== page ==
The battle continues for control of county government


We’ve been writing about early politics in Archuleta County, when Hispanics and Anglos battled each other for control of county government.

As late as the early 1890s, Daniel Egger, editor of the Pagosa Springs News, intimated in his newspaper that Hispanics living along the Colorado border with New Mexico were stuffing the ballot box with votes from friends and family — and maybe sheep — living south of the border in New Mexico.

John Taylor, an Archuleta County school teacher at that time, wrote of those days many years later in his memoirs.

He wrote: “In the southern part of the county was a voting precinct known as the Archuleta Precinct, (Motter — now known as Edith) here over a hundred Mexicans from New Mexico were voted to hold their gang in power.  All this enraged the settlers who were engaged in the cattle business. Chas. Loucks; E.T. Walker; Judd Hallett; Wm. Dyke; John Dowell; Jake Dowell; Robert Chambers; Charles Chambers; Maurice, Willet, and Siegel Brown; Frank Cooley, James and Dock Gilland (Motter — Gilliland); John and James O’Neal, Mr. Whitaker, Judge Price and his two sons and some 50 others including the writer organized the People’s Party of which I was elected chairman and we began the bitter four year’s fight to gain possession of the government of the county. The State Administration and the Courts were against us.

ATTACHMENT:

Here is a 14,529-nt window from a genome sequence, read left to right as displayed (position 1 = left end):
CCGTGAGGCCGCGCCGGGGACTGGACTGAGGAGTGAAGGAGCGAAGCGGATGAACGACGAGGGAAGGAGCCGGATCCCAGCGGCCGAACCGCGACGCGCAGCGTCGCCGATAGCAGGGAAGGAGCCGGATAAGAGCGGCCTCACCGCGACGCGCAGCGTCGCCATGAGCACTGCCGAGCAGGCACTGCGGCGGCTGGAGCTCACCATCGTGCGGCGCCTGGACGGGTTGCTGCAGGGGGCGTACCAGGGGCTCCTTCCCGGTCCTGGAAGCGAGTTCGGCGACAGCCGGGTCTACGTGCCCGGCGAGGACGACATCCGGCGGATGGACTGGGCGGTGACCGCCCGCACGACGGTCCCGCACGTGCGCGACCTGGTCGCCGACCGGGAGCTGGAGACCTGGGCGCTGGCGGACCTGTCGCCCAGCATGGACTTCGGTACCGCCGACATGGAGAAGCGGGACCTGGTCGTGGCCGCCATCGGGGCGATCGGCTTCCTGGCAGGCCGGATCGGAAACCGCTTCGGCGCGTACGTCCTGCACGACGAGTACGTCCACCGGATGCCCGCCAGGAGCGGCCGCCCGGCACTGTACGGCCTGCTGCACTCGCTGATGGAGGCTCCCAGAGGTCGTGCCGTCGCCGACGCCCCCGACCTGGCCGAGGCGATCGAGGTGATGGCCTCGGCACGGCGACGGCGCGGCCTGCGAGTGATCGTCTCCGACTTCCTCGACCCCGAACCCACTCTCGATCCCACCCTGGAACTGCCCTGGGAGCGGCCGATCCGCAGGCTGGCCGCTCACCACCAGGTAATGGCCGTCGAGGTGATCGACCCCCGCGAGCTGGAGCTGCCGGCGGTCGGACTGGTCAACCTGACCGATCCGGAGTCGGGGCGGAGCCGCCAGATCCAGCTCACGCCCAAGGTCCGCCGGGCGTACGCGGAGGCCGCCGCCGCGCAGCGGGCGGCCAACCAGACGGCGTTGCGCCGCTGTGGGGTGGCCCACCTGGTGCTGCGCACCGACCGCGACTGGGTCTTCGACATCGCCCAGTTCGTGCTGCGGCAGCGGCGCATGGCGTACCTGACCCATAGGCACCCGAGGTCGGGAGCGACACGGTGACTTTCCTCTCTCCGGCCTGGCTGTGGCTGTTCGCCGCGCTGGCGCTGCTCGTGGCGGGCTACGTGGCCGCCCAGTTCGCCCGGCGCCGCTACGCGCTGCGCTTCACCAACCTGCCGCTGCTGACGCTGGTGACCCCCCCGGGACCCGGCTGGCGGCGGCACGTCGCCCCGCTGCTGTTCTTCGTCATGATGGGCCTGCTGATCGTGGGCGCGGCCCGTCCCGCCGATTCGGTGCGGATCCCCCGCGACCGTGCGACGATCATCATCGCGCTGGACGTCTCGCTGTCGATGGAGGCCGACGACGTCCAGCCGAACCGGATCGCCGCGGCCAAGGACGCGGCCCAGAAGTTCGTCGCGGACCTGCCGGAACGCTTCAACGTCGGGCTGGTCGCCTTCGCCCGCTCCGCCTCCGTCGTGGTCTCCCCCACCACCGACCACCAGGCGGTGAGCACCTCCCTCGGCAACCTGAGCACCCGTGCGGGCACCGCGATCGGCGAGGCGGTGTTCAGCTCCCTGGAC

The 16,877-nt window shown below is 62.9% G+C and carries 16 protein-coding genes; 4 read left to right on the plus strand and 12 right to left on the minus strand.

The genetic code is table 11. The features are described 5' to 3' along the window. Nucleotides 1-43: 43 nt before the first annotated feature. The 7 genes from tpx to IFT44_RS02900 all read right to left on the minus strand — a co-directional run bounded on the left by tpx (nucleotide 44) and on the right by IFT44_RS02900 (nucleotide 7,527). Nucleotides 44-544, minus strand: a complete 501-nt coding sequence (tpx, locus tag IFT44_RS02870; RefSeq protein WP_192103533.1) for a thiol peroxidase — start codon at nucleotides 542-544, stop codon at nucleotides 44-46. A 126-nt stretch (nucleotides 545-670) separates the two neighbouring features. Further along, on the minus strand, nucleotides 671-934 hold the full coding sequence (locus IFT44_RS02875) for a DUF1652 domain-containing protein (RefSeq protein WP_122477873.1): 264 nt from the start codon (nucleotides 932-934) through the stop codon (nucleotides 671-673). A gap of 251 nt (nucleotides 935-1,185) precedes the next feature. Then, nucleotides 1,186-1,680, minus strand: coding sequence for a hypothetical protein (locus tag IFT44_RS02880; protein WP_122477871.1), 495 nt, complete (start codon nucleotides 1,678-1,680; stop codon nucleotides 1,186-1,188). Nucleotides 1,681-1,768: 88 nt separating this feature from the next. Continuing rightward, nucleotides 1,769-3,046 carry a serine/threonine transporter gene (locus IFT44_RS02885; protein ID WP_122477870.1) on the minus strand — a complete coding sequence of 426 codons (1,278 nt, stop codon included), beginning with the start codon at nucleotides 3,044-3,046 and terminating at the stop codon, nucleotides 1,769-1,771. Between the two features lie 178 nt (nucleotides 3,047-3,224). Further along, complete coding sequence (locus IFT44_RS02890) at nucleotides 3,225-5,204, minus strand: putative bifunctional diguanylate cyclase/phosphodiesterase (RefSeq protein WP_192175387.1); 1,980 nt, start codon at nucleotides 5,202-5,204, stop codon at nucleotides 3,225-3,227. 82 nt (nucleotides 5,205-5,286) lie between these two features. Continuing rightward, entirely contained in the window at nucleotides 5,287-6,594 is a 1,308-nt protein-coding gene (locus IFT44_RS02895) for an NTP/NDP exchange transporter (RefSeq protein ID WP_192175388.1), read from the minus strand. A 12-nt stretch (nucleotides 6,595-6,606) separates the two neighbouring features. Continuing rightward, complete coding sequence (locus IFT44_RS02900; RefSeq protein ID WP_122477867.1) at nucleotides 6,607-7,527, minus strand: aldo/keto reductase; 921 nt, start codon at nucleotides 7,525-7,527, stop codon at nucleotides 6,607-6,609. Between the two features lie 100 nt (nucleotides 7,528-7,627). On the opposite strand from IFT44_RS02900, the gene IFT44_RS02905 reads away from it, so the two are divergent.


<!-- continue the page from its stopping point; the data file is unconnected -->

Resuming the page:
“Three precincts in the county. We carried Pagosa and Edith precincts by large majorities to gain which I and the above named men worked night and day, but 300 illegal voters polled under the supervision of the Archuleta brothers and Martinez defeated us. They worked to have me removed from the school. Every one of their wives and children were with me. This gang even paid a Mexican to kill me, he met me on the bridge one night, knife in hand. I carried a walking stick with me and struck him on the head. He fell and rolled into the river, he swam and came out at the old bath house. I walked into the old court house, those commissioners were in session and I invited the man who planned the deed to come out and settle the matter in any manner he wished but he did not function although he afterward killed two men and a woman. (Motter — The woman was likely the grandmother of Ben “Nighthorse” Campbell. She was shot in Pagosa Springs. The man was Jose Benedito Martinez. Charley Johnson, Durango’s criminal lawyer, cleared him, though each was a cold-blooded murder.)

“The next May we had a school election and won out over the Mexican gang 15 to 1, and I taught the following year and had much pleasure in the work and was offered good pay to teach at Durango, Lake Silverton, and Telluride, but preferred to stay where I was and fight the greasers.”

More next week from the memoirs of John Taylor concerning the political fighting in early Pagosa Country.